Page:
(or, how to deal with a receding heir line)

Written by Andrew Powell, Partner

One of the main functions of an executor or estate administrator is locating heirs and other people who may benefit from the estate – these people need notice that someone has died.


Under s.121 of the Wills, Estates and Succession Act (“WESA”), anyone who intends to become the executor of an estate (one of the things that is accomplished by an application for probate), must provide notice of that intention  to certain people.  WESA doesn’t actually specify which people, because sometimes the drafters of legislation like to send you on a statutory scavenger hunt.  Instead, what it says is that notice must be given to the people identified in another statute: the Supreme Court Civil Rules.


So then you have to turn to Rule 25-2(2) to find out who must receive notice.  As it turns out, notice must be provided to:


  • other executors or intended executors;
  • beneficiaries: and
  • intestate successors.


Intestate successors are those people who would stand to inherit your estate if you have no will, that is, if you die “intestate”.


And who are these “intestate successors”?


Well, keeping to form, after WESA has directed you to the Supreme Court Rules, the Supreme Court Rules then direct you right back to WESA, where you learn in s.23 that intestate successors are your descendants and relatives, with relatives being anyone up to your great grandparents and then down again by as many as five degrees of separation.  These relatives, many of whom you have likely never met or heard of, all might have a claim against your estate.  Them, and also creditors to whom you owe more than $10,000.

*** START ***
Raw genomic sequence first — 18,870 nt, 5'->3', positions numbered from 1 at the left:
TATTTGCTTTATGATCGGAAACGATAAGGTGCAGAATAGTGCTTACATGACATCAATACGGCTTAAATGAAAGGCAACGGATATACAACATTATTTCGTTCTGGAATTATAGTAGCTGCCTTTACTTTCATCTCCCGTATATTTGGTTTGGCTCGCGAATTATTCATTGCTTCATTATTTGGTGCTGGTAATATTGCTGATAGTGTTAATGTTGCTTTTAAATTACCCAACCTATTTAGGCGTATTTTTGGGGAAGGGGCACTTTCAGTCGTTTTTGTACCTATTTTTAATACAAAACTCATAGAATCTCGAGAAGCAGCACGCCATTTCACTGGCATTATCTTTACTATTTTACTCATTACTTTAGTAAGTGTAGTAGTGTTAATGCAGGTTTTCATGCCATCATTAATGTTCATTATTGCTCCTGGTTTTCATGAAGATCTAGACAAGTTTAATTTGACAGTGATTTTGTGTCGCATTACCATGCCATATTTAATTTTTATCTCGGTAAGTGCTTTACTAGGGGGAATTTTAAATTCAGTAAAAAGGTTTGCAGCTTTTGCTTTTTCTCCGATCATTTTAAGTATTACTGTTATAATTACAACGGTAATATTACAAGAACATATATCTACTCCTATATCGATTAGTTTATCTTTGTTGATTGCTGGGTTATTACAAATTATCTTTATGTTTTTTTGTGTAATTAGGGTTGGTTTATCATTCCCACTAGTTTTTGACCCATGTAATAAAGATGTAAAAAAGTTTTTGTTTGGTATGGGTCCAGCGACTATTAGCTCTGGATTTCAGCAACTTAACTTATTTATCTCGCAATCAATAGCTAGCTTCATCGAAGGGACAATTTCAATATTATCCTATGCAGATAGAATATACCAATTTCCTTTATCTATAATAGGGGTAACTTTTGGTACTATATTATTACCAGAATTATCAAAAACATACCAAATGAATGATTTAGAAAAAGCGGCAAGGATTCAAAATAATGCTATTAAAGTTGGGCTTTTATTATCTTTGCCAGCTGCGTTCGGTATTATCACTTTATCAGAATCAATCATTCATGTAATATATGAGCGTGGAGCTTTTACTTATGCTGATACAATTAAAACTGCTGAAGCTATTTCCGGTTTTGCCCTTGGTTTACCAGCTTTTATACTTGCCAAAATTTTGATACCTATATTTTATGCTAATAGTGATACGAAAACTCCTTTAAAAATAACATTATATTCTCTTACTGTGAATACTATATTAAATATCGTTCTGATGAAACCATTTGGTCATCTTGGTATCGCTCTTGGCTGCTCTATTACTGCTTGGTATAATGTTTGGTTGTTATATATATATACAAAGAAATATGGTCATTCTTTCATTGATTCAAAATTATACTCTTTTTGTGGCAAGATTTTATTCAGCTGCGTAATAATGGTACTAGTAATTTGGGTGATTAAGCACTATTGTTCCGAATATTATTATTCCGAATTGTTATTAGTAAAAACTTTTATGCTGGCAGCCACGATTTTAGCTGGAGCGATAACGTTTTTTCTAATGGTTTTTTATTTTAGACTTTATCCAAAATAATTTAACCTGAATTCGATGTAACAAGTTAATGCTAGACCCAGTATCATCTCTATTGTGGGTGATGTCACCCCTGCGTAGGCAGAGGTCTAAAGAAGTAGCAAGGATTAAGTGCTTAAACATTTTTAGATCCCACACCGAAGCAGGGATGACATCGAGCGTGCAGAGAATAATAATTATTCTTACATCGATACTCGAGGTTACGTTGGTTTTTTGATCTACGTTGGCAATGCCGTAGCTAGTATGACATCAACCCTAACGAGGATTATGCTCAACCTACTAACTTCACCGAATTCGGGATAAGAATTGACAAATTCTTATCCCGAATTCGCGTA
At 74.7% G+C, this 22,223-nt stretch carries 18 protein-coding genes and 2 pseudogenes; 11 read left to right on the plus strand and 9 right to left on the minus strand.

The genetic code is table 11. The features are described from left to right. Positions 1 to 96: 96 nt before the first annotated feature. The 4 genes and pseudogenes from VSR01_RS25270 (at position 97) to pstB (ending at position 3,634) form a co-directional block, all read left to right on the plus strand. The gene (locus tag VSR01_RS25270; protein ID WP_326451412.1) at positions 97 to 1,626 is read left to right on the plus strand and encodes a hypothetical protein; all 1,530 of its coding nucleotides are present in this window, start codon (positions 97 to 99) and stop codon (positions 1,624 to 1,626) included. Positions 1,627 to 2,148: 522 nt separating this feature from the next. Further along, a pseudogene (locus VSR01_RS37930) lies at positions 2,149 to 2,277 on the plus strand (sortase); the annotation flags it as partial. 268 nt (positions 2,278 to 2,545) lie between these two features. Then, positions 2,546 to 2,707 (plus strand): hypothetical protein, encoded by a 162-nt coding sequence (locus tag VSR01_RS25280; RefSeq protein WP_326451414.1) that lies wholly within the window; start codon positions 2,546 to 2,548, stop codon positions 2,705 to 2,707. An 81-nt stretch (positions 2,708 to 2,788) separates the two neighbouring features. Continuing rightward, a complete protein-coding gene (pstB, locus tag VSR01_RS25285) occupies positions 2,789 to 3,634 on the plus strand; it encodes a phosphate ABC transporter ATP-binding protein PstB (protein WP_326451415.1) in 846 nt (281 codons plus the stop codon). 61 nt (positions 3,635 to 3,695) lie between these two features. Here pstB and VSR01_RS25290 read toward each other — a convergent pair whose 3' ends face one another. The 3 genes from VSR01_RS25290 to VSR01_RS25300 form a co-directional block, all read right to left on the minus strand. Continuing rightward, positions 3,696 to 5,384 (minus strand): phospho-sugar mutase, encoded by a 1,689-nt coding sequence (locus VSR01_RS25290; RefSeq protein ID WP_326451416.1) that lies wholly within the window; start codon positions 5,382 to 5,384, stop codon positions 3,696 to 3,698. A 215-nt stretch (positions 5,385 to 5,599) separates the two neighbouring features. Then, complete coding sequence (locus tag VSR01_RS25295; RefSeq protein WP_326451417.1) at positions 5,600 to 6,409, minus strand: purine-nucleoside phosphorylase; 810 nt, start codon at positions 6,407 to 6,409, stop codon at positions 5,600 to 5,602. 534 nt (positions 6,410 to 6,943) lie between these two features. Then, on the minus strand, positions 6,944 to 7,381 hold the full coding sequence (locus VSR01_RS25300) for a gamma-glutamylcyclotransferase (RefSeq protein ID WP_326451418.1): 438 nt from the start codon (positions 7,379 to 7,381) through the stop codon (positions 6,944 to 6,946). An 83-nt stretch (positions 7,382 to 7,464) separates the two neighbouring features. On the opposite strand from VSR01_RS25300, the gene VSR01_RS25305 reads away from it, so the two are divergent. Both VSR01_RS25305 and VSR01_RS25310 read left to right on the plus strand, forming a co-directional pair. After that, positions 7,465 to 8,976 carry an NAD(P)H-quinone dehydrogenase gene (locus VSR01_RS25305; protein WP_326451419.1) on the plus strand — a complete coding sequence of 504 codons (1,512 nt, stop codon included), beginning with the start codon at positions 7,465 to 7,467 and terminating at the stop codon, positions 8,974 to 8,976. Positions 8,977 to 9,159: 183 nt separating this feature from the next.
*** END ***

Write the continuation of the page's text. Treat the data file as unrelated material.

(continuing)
Fortunately, there is also an escape clause: Rule 25-2(1), which brings in the very helpful words: “unless the court otherwise orders”.


Why would the court order you not to provide notice to possible heirs or claimants?


One big reason is that five degrees of separation is a lot. When you have to start saying, “great, great, great” you know you are dealing with some distance.  And if you need to search for distant relatives, the estate may have to hire people.  Professional genealogists check old newspapers, birth records, and other sources, and make a living finding people and producing family tree documents that are larger than tabletops.


In one case we argued, a fellow died in 1932 but inadvertently his estate neglected to deal with a piece of land.  This forgotten property grew in value until it was finally expropriated by a municipality and it was discovered that it belonged to an old estate.  There were quite a few dollars at stake.  But the deceased landowner had eight children, some of whom also had eight children, and so on, so that in the intervening 80 years or so, the property proceeds were already being divided into slices in the magnitude of 1/1054.  And we hadn’t yet found them all.


Hence, we applied to Court and were forgiven from expending any further efforts trying to locate beneficiaries.  The cost just did not meet the benefit.


Other circumstances where you may seek to be relieved from notifying potential beneficiaries is where the family is too spread out globally, or a beneficiary has simply dropped off the map, or where the estate is too small to justify a prolonged search, or where it is otherwise futile or impractical to find people.


The lessons to be learned from this?  Check your own family tree.  And if, somewhere in there, you find out that you have a relative with lots of money, just make sure you are really easy to find.